The night before your first chemotherapy infusion feels…
Overwhelming. So many friends call to check in, to say they care, to ask what they can do. I want them to call, I need the connection, but I don’t know what to tell them. So many drugs. Which ones do I take tonight? Which ones tomorrow? Did we get those vitamins and folate and glutamine the oncology nurse recommended? So many things left undone.
Helpless. I have no choice but to do this thing, no way out but forward. It’s kind of like being 9 months pregnant, with no other option but to go through labor, except you don’t end up flooded with endorphins and holding a cute baby at the end.
Determined. I didn’t HAVE to do this. I made the choice to do chemotherapy. The docs recommended it, of course, yet I could have said no. Some women do. But I said yes. Why doesn’t this make me feel better?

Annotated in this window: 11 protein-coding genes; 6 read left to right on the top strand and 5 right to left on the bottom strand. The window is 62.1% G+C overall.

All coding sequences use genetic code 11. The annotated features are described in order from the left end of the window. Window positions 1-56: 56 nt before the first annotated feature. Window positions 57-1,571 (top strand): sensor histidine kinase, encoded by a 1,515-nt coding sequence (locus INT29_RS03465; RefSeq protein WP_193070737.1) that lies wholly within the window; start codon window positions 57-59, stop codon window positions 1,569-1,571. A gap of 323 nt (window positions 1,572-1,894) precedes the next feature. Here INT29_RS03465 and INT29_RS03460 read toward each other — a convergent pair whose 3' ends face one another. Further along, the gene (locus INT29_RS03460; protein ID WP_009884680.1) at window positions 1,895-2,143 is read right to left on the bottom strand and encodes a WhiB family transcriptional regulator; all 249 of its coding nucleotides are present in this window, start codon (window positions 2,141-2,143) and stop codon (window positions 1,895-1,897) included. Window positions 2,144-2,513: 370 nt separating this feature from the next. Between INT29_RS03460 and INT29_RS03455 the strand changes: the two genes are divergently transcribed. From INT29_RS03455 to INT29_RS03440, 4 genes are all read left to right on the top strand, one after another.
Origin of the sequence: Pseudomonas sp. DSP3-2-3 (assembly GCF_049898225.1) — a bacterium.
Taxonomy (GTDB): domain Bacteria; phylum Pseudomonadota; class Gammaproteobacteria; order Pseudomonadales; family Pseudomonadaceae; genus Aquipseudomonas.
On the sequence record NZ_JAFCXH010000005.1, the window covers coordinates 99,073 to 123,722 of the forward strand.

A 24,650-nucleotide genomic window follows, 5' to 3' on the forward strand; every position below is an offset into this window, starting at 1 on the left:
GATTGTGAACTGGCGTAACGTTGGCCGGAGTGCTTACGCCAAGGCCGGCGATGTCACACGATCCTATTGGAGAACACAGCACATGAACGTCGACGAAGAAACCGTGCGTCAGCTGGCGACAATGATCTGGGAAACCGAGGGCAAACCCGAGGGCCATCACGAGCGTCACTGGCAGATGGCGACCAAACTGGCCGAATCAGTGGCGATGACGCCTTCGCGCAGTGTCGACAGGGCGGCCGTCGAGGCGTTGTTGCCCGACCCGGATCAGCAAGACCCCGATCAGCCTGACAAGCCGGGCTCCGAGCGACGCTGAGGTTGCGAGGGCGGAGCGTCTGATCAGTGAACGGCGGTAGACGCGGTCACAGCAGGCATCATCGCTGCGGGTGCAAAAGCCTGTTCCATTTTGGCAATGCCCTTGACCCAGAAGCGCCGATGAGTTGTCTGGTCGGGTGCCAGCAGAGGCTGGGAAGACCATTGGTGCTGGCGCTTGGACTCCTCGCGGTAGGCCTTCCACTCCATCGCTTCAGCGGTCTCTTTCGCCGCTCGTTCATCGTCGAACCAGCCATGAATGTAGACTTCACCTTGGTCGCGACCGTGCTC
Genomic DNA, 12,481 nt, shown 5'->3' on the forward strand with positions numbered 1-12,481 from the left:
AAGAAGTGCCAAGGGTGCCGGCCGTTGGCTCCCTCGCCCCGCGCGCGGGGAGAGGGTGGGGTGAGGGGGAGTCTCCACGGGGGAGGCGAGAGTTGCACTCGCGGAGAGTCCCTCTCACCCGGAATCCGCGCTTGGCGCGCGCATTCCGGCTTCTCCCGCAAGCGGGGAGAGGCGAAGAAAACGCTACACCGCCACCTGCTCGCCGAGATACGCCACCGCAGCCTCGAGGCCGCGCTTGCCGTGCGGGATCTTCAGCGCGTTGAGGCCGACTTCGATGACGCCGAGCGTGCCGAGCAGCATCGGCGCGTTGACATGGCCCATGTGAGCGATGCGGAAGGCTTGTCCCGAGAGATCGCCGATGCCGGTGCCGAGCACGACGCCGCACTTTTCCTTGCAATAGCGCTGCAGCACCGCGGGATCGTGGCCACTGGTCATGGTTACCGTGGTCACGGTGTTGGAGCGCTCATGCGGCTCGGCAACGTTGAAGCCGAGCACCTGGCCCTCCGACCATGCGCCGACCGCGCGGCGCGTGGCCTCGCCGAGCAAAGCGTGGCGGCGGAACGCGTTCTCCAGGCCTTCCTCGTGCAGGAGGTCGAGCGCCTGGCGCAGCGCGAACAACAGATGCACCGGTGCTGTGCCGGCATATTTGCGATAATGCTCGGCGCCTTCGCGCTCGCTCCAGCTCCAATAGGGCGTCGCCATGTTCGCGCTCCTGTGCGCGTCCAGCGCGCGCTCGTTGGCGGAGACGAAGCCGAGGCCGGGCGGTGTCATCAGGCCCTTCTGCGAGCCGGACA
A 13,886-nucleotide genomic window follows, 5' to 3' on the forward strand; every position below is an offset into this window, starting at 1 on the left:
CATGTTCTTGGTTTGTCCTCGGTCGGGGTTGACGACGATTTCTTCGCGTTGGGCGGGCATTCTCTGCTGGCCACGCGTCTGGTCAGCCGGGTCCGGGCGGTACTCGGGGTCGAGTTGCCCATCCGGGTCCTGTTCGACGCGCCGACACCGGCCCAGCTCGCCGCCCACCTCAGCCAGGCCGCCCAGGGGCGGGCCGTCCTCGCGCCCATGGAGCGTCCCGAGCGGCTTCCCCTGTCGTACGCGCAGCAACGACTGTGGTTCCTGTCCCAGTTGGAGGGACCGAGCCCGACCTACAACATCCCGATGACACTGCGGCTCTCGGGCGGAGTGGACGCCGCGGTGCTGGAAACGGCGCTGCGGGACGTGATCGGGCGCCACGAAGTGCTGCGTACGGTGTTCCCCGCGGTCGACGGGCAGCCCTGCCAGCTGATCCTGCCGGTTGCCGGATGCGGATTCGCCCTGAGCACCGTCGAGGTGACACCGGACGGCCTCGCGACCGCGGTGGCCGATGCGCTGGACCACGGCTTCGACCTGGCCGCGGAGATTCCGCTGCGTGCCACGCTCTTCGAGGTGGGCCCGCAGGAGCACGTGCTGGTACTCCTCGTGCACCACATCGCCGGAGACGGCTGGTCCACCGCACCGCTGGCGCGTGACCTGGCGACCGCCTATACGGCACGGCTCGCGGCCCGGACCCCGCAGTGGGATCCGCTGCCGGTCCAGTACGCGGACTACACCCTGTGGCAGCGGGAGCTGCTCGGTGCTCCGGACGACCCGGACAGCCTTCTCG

Cranky. Does my daughter have to argue about everything? Does the dog have whine like that? Why can’t my husband read my mind?
Nervous. It’s like the day before a high school cross-country meet. You know it’s going to hurt. You know you’re going to get tired. But you have no idea exactly what the course will be like, or how it’s all going to turn out. Which team will win? I’ve been listening to a book that describes chemo as setting off a bomb in your body. Is it really that bad? Really?
Fuzzy. There’s a buzzing in your ears, an out-of-time, out-of-place feeling. Like unexpectedly running into someone you’ve loved intensely, and lost, it knocks you off balance.
Tomorrow. 8 a.m. UCSF Breast Care Center, 2nd Floor for blood tests etc. Then 10 a.m., 5th floor (I think) for the poison party.